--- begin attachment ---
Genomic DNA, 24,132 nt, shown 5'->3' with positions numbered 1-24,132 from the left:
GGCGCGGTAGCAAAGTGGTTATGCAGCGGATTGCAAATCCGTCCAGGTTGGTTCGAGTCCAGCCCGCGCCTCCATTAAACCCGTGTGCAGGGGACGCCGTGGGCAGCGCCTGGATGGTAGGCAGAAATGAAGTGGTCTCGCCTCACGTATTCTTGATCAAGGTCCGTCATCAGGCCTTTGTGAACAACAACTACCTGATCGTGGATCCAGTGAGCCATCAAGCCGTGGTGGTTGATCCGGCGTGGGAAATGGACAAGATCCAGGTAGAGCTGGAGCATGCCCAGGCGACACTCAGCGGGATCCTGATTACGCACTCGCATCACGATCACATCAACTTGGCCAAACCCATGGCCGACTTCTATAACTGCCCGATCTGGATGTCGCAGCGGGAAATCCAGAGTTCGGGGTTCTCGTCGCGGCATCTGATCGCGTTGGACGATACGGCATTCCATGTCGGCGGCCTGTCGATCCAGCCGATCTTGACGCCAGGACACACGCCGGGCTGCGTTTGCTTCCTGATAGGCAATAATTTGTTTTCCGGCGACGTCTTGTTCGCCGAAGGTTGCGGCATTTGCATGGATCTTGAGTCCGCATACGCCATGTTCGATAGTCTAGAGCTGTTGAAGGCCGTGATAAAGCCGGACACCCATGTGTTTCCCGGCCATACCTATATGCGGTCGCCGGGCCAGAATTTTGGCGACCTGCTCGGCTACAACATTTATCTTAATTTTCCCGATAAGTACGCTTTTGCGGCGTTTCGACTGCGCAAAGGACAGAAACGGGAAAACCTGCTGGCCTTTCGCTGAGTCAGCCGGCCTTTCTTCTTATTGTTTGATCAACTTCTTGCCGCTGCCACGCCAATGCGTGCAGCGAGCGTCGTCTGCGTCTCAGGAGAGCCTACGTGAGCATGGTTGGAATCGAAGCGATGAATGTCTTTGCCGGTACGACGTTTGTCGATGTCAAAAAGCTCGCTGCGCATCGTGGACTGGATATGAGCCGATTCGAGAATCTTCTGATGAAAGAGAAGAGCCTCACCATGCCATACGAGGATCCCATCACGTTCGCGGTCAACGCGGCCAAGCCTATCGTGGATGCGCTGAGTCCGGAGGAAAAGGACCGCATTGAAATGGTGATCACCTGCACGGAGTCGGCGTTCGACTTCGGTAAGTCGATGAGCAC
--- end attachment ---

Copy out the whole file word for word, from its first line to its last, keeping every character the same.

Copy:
Genomic DNA, 24,132 nt, shown 5'->3' with positions numbered 1-24,132 from the left:
GGCGCGGTAGCAAAGTGGTTATGCAGCGGATTGCAAATCCGTCCAGGTTGGTTCGAGTCCAGCCCGCGCCTCCATTAAACCCGTGTGCAGGGGACGCCGTGGGCAGCGCCTGGATGGTAGGCAGAAATGAAGTGGTCTCGCCTCACGTATTCTTGATCAAGGTCCGTCATCAGGCCTTTGTGAACAACAACTACCTGATCGTGGATCCAGTGAGCCATCAAGCCGTGGTGGTTGATCCGGCGTGGGAAATGGACAAGATCCAGGTAGAGCTGGAGCATGCCCAGGCGACACTCAGCGGGATCCTGATTACGCACTCGCATCACGATCACATCAACTTGGCCAAACCCATGGCCGACTTCTATAACTGCCCGATCTGGATGTCGCAGCGGGAAATCCAGAGTTCGGGGTTCTCGTCGCGGCATCTGATCGCGTTGGACGATACGGCATTCCATGTCGGCGGCCTGTCGATCCAGCCGATCTTGACGCCAGGACACACGCCGGGCTGCGTTTGCTTCCTGATAGGCAATAATTTGTTTTCCGGCGACGTCTTGTTCGCCGAAGGTTGCGGCATTTGCATGGATCTTGAGTCCGCATACGCCATGTTCGATAGTCTAGAGCTGTTGAAGGCCGTGATAAAGCCGGACACCCATGTGTTTCCCGGCCATACCTATATGCGGTCGCCGGGCCAGAATTTTGGCGACCTGCTCGGCTACAACATTTATCTTAATTTTCCCGATAAGTACGCTTTTGCGGCGTTTCGACTGCGCAAAGGACAGAAACGGGAAAACCTGCTGGCCTTTCGCTGAGTCAGCCGGCCTTTCTTCTTATTGTTTGATCAACTTCTTGCCGCTGCCACGCCAATGCGTGCAGCGAGCGTCGTCTGCGTCTCAGGAGAGCCTACGTGAGCATGGTTGGAATCGAAGCGATGAATGTCTTTGCCGGTACGACGTTTGTCGATGTCAAAAAGCTCGCTGCGCATCGTGGACTGGATATGAGCCGATTCGAGAATCTTCTGATGAAAGAGAAGAGCCTCACCATGCCATACGAGGATCCCATCACGTTCGCGGTCAACGCGGCCAAGCCTATCGTGGATGCGCTGAGTCCGGAGGAAAAGGACCGCATTGAAATGGTGATCACCTGCACGGAGTCGGCGTTCGACTTCGGTAAGTCGATGAGCAC